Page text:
FEATURE: The Failure of Lockdown’s Environmental Potential

By Fleur Howe – Deputy & Environmental Editor

In light Boris Johnson’s recent announcement scrapping all Covid-19 precautions, we can now look back and reflect of the environmental impact the pandemic has had, and evaluate how this impacts us moving forward. With March 2020 seeing the world come to a virtual standstill for the first time ever, we saw both empty roads & empty shelves and their irrefutable impact the economy and environment, two sectors that cannot help but intervene with each other.

The initial lockdown saw a 7-8% reduction in greenhouse gas emissions in Europe, which, despite being a seemingly small number, is the largest dip we have had and haven’t seen one since despite the following lockdowns. This decrease in emissions spanned beyond just Greenhouse gases, but also ranged to air pollutants and fossil fuels. This rapid reduction can be credited to reduced industrial activity, with 18.4% of global anthropogenic emissions attributable to industrial processes, and a fall of 6% in energy demand falling hand in hand. The same kind of reaction happened in the 2008 Global Financial Crisis with a 1.3 drop in emissions, highlighting how interconnected the environment is to industrial activity and, by extension, the economy. Whilst produce demands had risen and then fallen as people stockpiled to a record-breaking level, Cropland was mostly fixed with ammonia levels not changing; this suggesting that whilst greenhouse emissions are affected, ecosystems may not benefit in the same way from a reduction in economic activity.

Glasgow hosted the COP26 meeting of world leaders, who, amongst other things, recognised the impact of lockdowns on the environment

With traffic and transport significantly dropping, the improvement in air quality globally was one of the most notable shifts. With the pollutant NO2 being amongst the emissions drop, this was mostly attributable to road transport, which we saw become one of the biggest changes to life during lockdown. NO2 emissions fell by a staggering 61% in Spain, and ranged from a 40-50% decrease in various other European countries. These figures at the time created an optimism regarding the potential for a reset. As well as an economic recovery, governments globally had a chance to use the lowered emissions as a baseline for growing a greener future, an idea coined as ‘Green Recovery’. Whilst we saw COP26 acknowledge the impact of the lockdowns, its lack of fixed plans, focus on empty promises, and goals haven’t created a stable plan for a sustainable future. In fact, to be on track with the original Paris Agreement, that drop would have to be reproduced for up to four decades, presenting little hope for the future plans laid out in COP26.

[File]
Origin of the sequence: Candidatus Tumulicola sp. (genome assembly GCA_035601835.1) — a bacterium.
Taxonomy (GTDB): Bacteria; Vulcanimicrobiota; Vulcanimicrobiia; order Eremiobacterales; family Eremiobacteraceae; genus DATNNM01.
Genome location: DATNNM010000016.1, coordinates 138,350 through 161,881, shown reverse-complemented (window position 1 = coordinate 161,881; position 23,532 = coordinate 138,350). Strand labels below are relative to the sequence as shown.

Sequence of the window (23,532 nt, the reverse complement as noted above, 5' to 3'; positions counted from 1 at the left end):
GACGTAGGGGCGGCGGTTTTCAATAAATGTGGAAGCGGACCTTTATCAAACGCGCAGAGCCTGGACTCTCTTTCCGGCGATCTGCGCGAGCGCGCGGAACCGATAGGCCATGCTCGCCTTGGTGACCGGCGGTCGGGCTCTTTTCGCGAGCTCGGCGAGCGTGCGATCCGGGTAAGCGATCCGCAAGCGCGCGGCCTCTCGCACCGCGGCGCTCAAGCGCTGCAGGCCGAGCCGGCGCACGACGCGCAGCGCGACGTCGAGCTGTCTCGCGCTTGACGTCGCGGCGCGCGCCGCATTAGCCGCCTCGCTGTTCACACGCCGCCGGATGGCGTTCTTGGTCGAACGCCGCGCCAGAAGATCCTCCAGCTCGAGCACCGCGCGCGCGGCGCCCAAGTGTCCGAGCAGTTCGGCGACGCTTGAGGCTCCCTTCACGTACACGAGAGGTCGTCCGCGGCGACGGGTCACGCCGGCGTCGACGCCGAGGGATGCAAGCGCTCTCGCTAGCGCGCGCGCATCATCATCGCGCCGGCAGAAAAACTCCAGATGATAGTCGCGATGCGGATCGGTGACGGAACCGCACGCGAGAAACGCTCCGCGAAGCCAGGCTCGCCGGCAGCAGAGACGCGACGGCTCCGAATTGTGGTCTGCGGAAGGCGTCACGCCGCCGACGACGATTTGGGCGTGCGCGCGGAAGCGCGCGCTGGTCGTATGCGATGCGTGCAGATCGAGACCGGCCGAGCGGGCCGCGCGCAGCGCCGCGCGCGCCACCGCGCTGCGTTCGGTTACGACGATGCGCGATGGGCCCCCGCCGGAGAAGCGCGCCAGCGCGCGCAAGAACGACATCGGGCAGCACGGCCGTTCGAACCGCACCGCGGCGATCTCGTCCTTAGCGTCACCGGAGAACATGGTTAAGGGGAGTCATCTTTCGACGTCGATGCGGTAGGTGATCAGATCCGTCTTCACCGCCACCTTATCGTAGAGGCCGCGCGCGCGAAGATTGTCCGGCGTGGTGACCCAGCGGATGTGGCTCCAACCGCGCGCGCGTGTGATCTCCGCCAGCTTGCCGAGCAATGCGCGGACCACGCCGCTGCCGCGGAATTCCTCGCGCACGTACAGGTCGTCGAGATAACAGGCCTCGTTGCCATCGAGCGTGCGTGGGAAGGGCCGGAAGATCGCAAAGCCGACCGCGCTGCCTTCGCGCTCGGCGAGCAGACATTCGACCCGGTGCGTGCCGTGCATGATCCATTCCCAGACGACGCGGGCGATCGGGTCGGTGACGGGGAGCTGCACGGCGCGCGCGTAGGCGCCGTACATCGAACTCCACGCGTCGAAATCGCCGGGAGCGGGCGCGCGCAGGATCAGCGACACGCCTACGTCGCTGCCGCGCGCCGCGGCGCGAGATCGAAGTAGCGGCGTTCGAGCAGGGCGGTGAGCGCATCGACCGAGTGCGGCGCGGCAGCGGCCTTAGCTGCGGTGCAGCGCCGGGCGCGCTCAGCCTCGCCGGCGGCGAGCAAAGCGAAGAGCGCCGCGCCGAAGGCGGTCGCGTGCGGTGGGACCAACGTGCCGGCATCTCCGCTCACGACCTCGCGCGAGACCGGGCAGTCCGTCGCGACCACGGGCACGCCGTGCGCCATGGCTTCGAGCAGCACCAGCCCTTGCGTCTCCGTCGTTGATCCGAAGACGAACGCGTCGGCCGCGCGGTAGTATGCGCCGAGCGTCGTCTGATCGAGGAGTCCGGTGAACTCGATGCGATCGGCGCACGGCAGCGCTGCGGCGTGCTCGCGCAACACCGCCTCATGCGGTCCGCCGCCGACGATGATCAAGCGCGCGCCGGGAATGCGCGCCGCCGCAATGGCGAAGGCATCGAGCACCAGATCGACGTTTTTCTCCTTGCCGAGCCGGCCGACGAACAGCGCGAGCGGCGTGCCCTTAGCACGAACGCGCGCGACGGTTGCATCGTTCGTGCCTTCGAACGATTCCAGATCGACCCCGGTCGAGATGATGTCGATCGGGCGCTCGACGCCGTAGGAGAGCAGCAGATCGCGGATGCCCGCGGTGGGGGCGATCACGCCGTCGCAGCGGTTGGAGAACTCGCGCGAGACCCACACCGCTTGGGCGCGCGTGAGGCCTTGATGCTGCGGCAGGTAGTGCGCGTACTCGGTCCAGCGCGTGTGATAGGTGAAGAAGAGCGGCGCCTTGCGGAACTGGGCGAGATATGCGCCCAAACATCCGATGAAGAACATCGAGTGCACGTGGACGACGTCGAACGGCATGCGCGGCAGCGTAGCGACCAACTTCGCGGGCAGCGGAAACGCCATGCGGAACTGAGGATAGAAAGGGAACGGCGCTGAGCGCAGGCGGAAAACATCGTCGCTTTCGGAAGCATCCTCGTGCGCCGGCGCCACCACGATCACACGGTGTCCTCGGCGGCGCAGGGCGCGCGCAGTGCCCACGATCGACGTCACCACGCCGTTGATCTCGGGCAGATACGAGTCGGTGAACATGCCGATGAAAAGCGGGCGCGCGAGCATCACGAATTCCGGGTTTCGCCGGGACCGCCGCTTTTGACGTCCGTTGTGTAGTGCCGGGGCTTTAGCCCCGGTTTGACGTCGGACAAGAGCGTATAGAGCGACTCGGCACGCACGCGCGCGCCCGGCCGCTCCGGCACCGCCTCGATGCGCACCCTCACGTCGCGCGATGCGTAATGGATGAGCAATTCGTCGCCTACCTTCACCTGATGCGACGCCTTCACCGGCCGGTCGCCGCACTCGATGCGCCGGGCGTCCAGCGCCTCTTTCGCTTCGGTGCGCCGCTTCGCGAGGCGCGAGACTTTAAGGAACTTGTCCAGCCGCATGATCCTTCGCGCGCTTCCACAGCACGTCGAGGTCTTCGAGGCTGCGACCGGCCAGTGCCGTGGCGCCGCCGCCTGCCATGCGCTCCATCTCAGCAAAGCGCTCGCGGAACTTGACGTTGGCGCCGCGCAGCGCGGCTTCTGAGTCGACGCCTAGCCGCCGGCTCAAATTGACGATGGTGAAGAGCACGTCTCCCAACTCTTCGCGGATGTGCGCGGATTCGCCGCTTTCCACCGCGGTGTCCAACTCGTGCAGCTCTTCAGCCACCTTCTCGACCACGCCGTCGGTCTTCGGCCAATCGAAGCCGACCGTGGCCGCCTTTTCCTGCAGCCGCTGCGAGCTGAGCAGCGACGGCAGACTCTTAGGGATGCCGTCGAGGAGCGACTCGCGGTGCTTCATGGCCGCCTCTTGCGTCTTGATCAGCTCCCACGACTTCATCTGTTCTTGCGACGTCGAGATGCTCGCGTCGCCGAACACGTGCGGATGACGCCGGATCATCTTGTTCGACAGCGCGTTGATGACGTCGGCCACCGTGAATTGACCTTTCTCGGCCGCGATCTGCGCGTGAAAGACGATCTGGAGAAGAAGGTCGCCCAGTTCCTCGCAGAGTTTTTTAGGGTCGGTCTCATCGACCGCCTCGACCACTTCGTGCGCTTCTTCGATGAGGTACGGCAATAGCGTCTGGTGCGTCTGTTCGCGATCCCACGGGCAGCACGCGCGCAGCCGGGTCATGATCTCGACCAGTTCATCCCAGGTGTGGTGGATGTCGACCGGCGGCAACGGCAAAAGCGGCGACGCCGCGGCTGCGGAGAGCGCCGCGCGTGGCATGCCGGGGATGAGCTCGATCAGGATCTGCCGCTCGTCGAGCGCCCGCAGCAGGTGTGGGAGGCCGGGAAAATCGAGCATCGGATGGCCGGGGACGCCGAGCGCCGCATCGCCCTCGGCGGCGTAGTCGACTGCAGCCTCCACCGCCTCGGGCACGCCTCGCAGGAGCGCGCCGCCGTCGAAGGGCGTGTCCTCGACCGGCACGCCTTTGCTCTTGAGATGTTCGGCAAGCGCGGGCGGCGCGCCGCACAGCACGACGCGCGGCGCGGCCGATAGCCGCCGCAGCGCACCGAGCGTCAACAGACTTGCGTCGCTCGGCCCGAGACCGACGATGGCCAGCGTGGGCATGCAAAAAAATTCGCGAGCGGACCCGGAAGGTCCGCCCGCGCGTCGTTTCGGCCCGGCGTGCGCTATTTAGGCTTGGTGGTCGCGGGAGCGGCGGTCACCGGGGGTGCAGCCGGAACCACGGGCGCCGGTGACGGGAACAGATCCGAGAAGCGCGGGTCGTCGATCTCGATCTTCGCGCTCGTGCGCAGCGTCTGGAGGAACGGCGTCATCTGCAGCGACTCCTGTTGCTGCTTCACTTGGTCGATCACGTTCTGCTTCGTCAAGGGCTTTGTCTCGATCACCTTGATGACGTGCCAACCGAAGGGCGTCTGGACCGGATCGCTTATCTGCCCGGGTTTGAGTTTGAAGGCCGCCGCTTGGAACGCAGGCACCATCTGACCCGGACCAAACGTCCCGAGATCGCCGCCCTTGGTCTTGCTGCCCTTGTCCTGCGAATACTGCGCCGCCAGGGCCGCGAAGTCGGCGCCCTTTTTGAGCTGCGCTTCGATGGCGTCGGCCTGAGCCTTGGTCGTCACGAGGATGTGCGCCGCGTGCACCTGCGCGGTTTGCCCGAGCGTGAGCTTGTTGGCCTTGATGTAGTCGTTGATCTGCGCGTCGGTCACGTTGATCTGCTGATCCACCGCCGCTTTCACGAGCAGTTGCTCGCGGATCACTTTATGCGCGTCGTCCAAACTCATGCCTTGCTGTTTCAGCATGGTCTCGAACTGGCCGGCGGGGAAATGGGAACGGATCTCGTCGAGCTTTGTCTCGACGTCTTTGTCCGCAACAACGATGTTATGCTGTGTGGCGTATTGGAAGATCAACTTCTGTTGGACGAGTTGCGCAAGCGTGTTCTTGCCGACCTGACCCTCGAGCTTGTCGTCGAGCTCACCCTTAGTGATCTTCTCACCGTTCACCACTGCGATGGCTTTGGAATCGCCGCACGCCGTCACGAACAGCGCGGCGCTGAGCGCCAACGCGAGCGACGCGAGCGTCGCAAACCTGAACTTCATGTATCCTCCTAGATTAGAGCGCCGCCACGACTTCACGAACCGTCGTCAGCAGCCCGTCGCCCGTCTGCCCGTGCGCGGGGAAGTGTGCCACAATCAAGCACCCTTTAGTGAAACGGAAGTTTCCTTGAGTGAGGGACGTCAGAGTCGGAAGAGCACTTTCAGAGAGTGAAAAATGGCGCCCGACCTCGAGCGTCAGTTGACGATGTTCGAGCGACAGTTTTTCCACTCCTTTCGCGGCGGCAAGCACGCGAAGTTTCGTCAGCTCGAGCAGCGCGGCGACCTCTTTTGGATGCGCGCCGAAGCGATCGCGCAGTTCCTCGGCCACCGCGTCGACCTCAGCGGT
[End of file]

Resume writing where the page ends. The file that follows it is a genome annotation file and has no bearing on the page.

The short-term dips of emissions during lockdowns highlight how short-term change is just that; by the end of 2020, it became a 2-3% reduction in emissions before rising back to regular rates in the following years. Whilst I’m not suggesting it is feasible for society to live in lockdown in order for the environment to change, it certainly highlights the reality that drastic change is possible. Experts suggested it presented some hope that, should it be needed, rapid action could work.

One negative environmental consequence of the 2020 Lockdowns was the increased demand and deployment of single-use plastics

Whilst the impact of the 2020 Lockdowns may have been temporary, it can be held as a resourceful base to understand the impact of daily life on greenhouse gas emissions and created a space to reflect on current industrial practices and expenditures. Whilst air pollution improved and emissions decreased, we equally saw the excessive growth of online shopping, as well as a sudden increased demand and deployment of single use plastic, in the forms of PPE and in takeaway containers as businesses closed in-person dining. With the economic repercussions of the pandemic still especially prevalent now, we should continue to assess how it is connected to the environment.

Published by The Gown Queen's University Belfast

The Gown has provided respected, quality and independent student journalism from Queen's University, Belfast since its 1955 foundation, by Dr. Richard Herman. Having had an illustrious line of journalists and writers for almost 70 years, that proud history is extremely important to us. The Gown is consistent in its quest to seek and develop the talents of aspiring student writers.

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